To identify skin carcinomas requires a thorough inspection of the skin for the typical shapes and discolorations caused by these cancers, states Cancer.Net. Tests on skin samples from the sites can give a definitive diagnosis of the type and stage of the carcinomas. Basal cell carcinomas can appear as a raised red patch, an open sore, a translucent bump or a scar-like waxy area. Squamous cell carcinomas often crust and bleed and look like warts, open sores or scaly patches.
Basal cell carcinomas and squamous cell carcinomas are the most common types of skin carcinomas, explains Cancer.Net. Merkel cell carcinoma is another type that is much more rare. Carcinomas are more likely to appear on skin that has received a lot of sun exposure, as well as skin exposed to tanning beds. People who are naturally pale in complexion or sunburn easily are more likely to develop skin cancer. Skin carcinomas are more likely to appear after the age of 50. A weakened immune system also increases the risk for these cancers.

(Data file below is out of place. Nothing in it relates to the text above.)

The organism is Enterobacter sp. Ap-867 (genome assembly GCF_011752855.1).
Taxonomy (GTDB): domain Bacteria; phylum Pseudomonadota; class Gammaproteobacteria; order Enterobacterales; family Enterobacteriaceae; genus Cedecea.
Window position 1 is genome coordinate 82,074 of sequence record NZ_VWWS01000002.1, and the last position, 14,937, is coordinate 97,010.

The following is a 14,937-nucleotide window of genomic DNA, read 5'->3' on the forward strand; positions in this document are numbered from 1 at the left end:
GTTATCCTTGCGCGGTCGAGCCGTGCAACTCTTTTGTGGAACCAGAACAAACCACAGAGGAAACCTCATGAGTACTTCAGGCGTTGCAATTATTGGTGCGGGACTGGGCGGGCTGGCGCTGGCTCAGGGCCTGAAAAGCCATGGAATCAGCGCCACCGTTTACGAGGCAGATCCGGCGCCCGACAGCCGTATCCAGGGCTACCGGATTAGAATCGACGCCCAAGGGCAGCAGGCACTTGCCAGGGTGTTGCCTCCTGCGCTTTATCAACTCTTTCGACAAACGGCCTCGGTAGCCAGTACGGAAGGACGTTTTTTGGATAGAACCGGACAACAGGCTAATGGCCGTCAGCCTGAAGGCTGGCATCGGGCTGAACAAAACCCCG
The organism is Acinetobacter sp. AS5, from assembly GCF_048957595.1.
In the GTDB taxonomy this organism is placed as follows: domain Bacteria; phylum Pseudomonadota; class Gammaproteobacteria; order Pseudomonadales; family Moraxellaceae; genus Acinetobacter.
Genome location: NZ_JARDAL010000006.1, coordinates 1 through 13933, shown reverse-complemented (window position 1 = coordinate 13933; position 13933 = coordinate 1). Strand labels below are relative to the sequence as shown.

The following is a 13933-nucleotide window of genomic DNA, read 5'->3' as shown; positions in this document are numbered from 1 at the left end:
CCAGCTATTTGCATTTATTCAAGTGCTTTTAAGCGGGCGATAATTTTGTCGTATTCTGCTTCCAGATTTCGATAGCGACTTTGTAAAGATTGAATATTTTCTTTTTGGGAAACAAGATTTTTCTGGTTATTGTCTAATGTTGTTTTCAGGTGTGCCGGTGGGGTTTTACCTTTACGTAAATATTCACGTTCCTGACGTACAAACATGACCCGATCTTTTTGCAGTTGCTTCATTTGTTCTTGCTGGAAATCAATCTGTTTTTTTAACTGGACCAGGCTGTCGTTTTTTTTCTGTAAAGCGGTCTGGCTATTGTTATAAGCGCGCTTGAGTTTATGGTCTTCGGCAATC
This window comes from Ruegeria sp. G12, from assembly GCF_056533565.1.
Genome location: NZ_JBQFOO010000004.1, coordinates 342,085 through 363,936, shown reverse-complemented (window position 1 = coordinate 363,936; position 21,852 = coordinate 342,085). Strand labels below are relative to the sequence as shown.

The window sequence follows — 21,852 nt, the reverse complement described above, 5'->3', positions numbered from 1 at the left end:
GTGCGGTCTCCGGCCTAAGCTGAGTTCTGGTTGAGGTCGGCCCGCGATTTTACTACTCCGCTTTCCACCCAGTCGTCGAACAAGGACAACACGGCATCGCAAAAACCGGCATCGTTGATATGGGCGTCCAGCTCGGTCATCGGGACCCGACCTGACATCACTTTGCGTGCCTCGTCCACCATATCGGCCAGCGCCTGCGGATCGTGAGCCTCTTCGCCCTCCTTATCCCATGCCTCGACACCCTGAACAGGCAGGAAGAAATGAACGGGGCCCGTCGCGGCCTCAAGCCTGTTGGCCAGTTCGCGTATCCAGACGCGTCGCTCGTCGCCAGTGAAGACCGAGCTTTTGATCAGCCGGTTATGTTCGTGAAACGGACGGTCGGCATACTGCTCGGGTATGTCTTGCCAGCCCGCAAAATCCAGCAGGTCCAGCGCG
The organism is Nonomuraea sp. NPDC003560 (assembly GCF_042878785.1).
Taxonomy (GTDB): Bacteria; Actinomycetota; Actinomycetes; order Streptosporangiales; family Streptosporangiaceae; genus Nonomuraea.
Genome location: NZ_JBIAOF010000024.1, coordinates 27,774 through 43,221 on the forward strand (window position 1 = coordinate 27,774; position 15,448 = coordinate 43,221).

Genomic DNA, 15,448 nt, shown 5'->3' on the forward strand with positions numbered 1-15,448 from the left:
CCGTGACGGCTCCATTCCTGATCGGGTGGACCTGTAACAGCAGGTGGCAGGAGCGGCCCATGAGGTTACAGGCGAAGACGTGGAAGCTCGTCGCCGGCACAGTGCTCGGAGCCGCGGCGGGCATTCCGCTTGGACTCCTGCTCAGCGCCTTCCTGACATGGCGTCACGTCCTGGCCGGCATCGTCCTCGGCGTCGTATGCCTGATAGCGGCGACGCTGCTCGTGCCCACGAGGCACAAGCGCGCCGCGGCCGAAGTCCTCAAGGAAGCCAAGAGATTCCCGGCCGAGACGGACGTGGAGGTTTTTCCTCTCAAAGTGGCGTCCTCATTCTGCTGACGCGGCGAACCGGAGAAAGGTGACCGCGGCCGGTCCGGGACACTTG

Skin cell carcinomas often grow slowly, and it is rare for them to spread to other parts of the body, according to Cancer.Net. Once they are diagnosed and staged, surgical removal of the tumor and surrounding skin is usually sufficient treatment. Sometimes nearby lymph nodes are removed as well.